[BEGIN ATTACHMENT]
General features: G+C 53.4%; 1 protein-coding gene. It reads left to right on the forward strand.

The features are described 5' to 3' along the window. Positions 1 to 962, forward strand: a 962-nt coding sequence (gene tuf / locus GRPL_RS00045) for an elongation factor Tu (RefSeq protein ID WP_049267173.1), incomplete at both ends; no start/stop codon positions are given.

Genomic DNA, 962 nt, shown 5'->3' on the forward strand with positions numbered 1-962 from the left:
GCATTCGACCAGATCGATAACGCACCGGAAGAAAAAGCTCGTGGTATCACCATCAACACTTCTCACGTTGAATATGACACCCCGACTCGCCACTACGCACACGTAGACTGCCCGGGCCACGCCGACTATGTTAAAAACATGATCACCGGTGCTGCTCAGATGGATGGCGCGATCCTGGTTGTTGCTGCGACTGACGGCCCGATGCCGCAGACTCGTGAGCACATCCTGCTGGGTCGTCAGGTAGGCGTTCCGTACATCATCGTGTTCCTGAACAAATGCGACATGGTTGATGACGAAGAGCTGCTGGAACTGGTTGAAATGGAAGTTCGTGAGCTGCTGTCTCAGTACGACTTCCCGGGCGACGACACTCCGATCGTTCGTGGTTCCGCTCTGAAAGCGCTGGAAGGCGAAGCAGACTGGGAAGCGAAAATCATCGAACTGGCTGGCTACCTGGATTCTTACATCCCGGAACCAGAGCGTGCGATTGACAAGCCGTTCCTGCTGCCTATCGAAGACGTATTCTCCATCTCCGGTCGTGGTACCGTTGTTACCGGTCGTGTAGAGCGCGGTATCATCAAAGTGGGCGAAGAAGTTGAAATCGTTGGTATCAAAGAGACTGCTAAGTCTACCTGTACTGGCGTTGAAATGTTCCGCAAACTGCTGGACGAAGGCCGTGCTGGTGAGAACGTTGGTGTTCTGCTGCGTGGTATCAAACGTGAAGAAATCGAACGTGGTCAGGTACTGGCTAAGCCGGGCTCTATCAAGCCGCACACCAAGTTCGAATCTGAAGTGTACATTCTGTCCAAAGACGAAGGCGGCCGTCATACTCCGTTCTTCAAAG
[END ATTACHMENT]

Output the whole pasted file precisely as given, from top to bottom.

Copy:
General features: G+C 53.4%; 1 protein-coding gene. It reads left to right on the forward strand.

The features are described 5' to 3' along the window. Positions 1 to 962, forward strand: a 962-nt coding sequence (gene tuf / locus GRPL_RS00045) for an elongation factor Tu (RefSeq protein ID WP_049267173.1), incomplete at both ends; no start/stop codon positions are given.

Genomic DNA, 962 nt, shown 5'->3' on the forward strand with positions numbered 1-962 from the left:
GCATTCGACCAGATCGATAACGCACCGGAAGAAAAAGCTCGTGGTATCACCATCAACACTTCTCACGTTGAATATGACACCCCGACTCGCCACTACGCACACGTAGACTGCCCGGGCCACGCCGACTATGTTAAAAACATGATCACCGGTGCTGCTCAGATGGATGGCGCGATCCTGGTTGTTGCTGCGACTGACGGCCCGATGCCGCAGACTCGTGAGCACATCCTGCTGGGTCGTCAGGTAGGCGTTCCGTACATCATCGTGTTCCTGAACAAATGCGACATGGTTGATGACGAAGAGCTGCTGGAACTGGTTGAAATGGAAGTTCGTGAGCTGCTGTCTCAGTACGACTTCCCGGGCGACGACACTCCGATCGTTCGTGGTTCCGCTCTGAAAGCGCTGGAAGGCGAAGCAGACTGGGAAGCGAAAATCATCGAACTGGCTGGCTACCTGGATTCTTACATCCCGGAACCAGAGCGTGCGATTGACAAGCCGTTCCTGCTGCCTATCGAAGACGTATTCTCCATCTCCGGTCGTGGTACCGTTGTTACCGGTCGTGTAGAGCGCGGTATCATCAAAGTGGGCGAAGAAGTTGAAATCGTTGGTATCAAAGAGACTGCTAAGTCTACCTGTACTGGCGTTGAAATGTTCCGCAAACTGCTGGACGAAGGCCGTGCTGGTGAGAACGTTGGTGTTCTGCTGCGTGGTATCAAACGTGAAGAAATCGAACGTGGTCAGGTACTGGCTAAGCCGGGCTCTATCAAGCCGCACACCAAGTTCGAATCTGAAGTGTACATTCTGTCCAAAGACGAAGGCGGCCGTCATACTCCGTTCTTCAAAG